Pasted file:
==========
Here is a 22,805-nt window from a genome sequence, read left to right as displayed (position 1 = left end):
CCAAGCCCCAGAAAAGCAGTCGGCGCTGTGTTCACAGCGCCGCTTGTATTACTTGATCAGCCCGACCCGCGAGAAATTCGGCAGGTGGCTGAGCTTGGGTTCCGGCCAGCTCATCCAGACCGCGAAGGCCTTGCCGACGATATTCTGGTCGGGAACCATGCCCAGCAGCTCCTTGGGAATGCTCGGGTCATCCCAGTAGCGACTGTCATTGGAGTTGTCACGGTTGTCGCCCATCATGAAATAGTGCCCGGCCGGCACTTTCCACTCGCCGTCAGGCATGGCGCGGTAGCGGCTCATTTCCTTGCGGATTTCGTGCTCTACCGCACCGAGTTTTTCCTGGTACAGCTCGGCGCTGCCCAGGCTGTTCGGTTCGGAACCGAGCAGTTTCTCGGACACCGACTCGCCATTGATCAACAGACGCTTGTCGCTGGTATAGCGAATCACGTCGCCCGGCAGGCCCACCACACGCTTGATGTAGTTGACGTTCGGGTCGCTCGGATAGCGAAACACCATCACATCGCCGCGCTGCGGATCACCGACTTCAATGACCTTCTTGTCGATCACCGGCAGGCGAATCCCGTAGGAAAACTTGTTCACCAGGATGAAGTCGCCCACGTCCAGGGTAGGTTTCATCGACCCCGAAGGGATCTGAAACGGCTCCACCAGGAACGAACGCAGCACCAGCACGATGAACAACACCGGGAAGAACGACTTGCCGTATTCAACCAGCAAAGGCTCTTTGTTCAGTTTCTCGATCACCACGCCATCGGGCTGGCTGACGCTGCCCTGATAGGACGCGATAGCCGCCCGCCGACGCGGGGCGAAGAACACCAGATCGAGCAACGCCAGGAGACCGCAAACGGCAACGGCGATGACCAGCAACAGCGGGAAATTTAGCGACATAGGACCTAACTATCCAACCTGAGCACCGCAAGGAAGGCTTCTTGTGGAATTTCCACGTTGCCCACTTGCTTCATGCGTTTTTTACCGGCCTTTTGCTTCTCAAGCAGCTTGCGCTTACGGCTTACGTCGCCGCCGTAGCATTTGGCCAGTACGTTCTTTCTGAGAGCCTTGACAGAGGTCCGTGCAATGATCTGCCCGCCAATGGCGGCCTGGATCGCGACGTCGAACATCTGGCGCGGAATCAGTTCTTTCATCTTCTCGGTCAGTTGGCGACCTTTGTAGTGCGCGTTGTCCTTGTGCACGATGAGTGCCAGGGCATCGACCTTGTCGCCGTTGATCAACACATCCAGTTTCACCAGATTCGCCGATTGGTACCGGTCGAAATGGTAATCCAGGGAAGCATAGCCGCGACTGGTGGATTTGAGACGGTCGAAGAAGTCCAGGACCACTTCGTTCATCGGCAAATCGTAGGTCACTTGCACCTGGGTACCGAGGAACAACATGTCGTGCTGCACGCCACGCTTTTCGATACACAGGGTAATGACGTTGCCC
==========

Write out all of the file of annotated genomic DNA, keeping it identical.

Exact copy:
Here is a 22,805-nt window from a genome sequence, read left to right as displayed (position 1 = left end):
CCAAGCCCCAGAAAAGCAGTCGGCGCTGTGTTCACAGCGCCGCTTGTATTACTTGATCAGCCCGACCCGCGAGAAATTCGGCAGGTGGCTGAGCTTGGGTTCCGGCCAGCTCATCCAGACCGCGAAGGCCTTGCCGACGATATTCTGGTCGGGAACCATGCCCAGCAGCTCCTTGGGAATGCTCGGGTCATCCCAGTAGCGACTGTCATTGGAGTTGTCACGGTTGTCGCCCATCATGAAATAGTGCCCGGCCGGCACTTTCCACTCGCCGTCAGGCATGGCGCGGTAGCGGCTCATTTCCTTGCGGATTTCGTGCTCTACCGCACCGAGTTTTTCCTGGTACAGCTCGGCGCTGCCCAGGCTGTTCGGTTCGGAACCGAGCAGTTTCTCGGACACCGACTCGCCATTGATCAACAGACGCTTGTCGCTGGTATAGCGAATCACGTCGCCCGGCAGGCCCACCACACGCTTGATGTAGTTGACGTTCGGGTCGCTCGGATAGCGAAACACCATCACATCGCCGCGCTGCGGATCACCGACTTCAATGACCTTCTTGTCGATCACCGGCAGGCGAATCCCGTAGGAAAACTTGTTCACCAGGATGAAGTCGCCCACGTCCAGGGTAGGTTTCATCGACCCCGAAGGGATCTGAAACGGCTCCACCAGGAACGAACGCAGCACCAGCACGATGAACAACACCGGGAAGAACGACTTGCCGTATTCAACCAGCAAAGGCTCTTTGTTCAGTTTCTCGATCACCACGCCATCGGGCTGGCTGACGCTGCCCTGATAGGACGCGATAGCCGCCCGCCGACGCGGGGCGAAGAACACCAGATCGAGCAACGCCAGGAGACCGCAAACGGCAACGGCGATGACCAGCAACAGCGGGAAATTTAGCGACATAGGACCTAACTATCCAACCTGAGCACCGCAAGGAAGGCTTCTTGTGGAATTTCCACGTTGCCCACTTGCTTCATGCGTTTTTTACCGGCCTTTTGCTTCTCAAGCAGCTTGCGCTTACGGCTTACGTCGCCGCCGTAGCATTTGGCCAGTACGTTCTTTCTGAGAGCCTTGACAGAGGTCCGTGCAATGATCTGCCCGCCAATGGCGGCCTGGATCGCGACGTCGAACATCTGGCGCGGAATCAGTTCTTTCATCTTCTCGGTCAGTTGGCGACCTTTGTAGTGCGCGTTGTCCTTGTGCACGATGAGTGCCAGGGCATCGACCTTGTCGCCGTTGATCAACACATCCAGTTTCACCAGATTCGCCGATTGGTACCGGTCGAAATGGTAATCCAGGGAAGCATAGCCGCGACTGGTGGATTTGAGACGGTCGAAGAAGTCCAGGACCACTTCGTTCATCGGCAAATCGTAGGTCACTTGCACCTGGGTACCGAGGAACAACATGTCGTGCTGCACGCCACGCTTTTCGATACACAGGGTAATGACGTTGCCC